We’re talking about an administrative rule that has the force of law that is currently in effect.– Darrell Bazzell, DNR secretary The state’s Natural Resources Board came within one vote of repealing its own ban on deer baiting during a Wednesday meeting in Eau Claire.

The citizens board, which sets policy for the Department of Natural Resources, voted 3-3 on a proposal to allow limited deer baiting.

But the seventh member of the board, Catherine Stepp of Sturtevant, was not present, so the ban will remain in place.

An emergency ban on deer baiting for hunting and recreational deer feeding was enacted in June after a number of state scientists concluded the practice could hasten the spread of chronic wasting disease.

But at Wednesday’s meeting in Eau Claire, three members of the resources board said they had been inundated with calls from hunters who said they wouldn’t bowhunt or gun hunt if they could not use bait to attract deer.

Chairman Trig Solberg said because of the ban on baiting, bowhunters were killing fewer deer. To prevent chronic wasting disease from spreading, it is important to have a good deer kill this year, he said.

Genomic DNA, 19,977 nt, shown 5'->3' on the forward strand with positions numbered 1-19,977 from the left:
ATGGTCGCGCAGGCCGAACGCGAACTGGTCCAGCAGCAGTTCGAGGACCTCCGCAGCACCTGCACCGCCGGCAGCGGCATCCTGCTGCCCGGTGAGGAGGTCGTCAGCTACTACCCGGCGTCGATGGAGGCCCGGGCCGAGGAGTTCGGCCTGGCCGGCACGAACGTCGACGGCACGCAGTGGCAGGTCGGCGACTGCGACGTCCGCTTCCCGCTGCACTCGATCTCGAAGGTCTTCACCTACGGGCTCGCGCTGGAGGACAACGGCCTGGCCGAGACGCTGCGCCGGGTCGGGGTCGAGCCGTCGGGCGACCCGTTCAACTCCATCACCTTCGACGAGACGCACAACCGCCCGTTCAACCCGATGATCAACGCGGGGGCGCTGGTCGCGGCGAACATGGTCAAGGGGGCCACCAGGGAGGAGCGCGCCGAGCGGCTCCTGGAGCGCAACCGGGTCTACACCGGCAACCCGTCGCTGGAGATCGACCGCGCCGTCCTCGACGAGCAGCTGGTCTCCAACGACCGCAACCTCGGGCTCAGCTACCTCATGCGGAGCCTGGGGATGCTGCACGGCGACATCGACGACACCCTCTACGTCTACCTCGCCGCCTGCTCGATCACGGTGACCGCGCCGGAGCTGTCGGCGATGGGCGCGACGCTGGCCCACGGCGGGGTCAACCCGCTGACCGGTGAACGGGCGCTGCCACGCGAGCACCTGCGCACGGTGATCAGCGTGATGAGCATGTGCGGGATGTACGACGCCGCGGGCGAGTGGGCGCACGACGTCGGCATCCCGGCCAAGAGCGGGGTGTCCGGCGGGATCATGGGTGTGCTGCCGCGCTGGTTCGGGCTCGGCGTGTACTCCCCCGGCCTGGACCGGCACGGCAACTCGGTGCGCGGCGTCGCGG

“Now we’re finding out the deer kill may be way down. Let’s make a mid-course correction,” said Solberg, of Minocqua.

Solberg said a fair amount of illegal deer baiting is going on in northern Wisconsin.

But DNR Secretary Darrell Bazzell said changing the baiting rule probably would be illegal unless the board gave proper public notice and placed the item on its agenda ahead of time.

A discussion on the baiting rule was not included on Wednesday’s agenda.

“We’re talking about an administrative rule that has the force of law that is currently in effect,” Bazzell said.

Bazzell said that in the June vote, it was the board’s clear intention to maintain the ban through the hunting seasons.

Board member Stephen Willett of Phillips, an attorney, said the board did have the authority to waive an emergency rule.

Willett proposed allowing limited baiting during the nine-day gun deer season.

“I can’t believe that in nine days CWD is going to go wild and spread,” he said.

Willett’s proposal failed on a tie vote, with Willett, Solberg and Jim Tiefenthaler of Waukesha voting in favor of the move, while Herb Behnke of Shawano, Howard Paulson of Madison and Gerald O’Brien of Stevens Point voted to keep the ban in place.

Bob Cary, a UW-Madison wildlife ecologist who serves on an inter-agency team studying chronic wasting disease, said today that science and health experts recommend against baiting and feeding deer because the practice concentrates deer.

“The idea is that chronic wasting disease is transmitted by intimate contact between animals,” he said.

Until scientists know specifically how the disease is spread, the ban is a reasonable step, Cary said.

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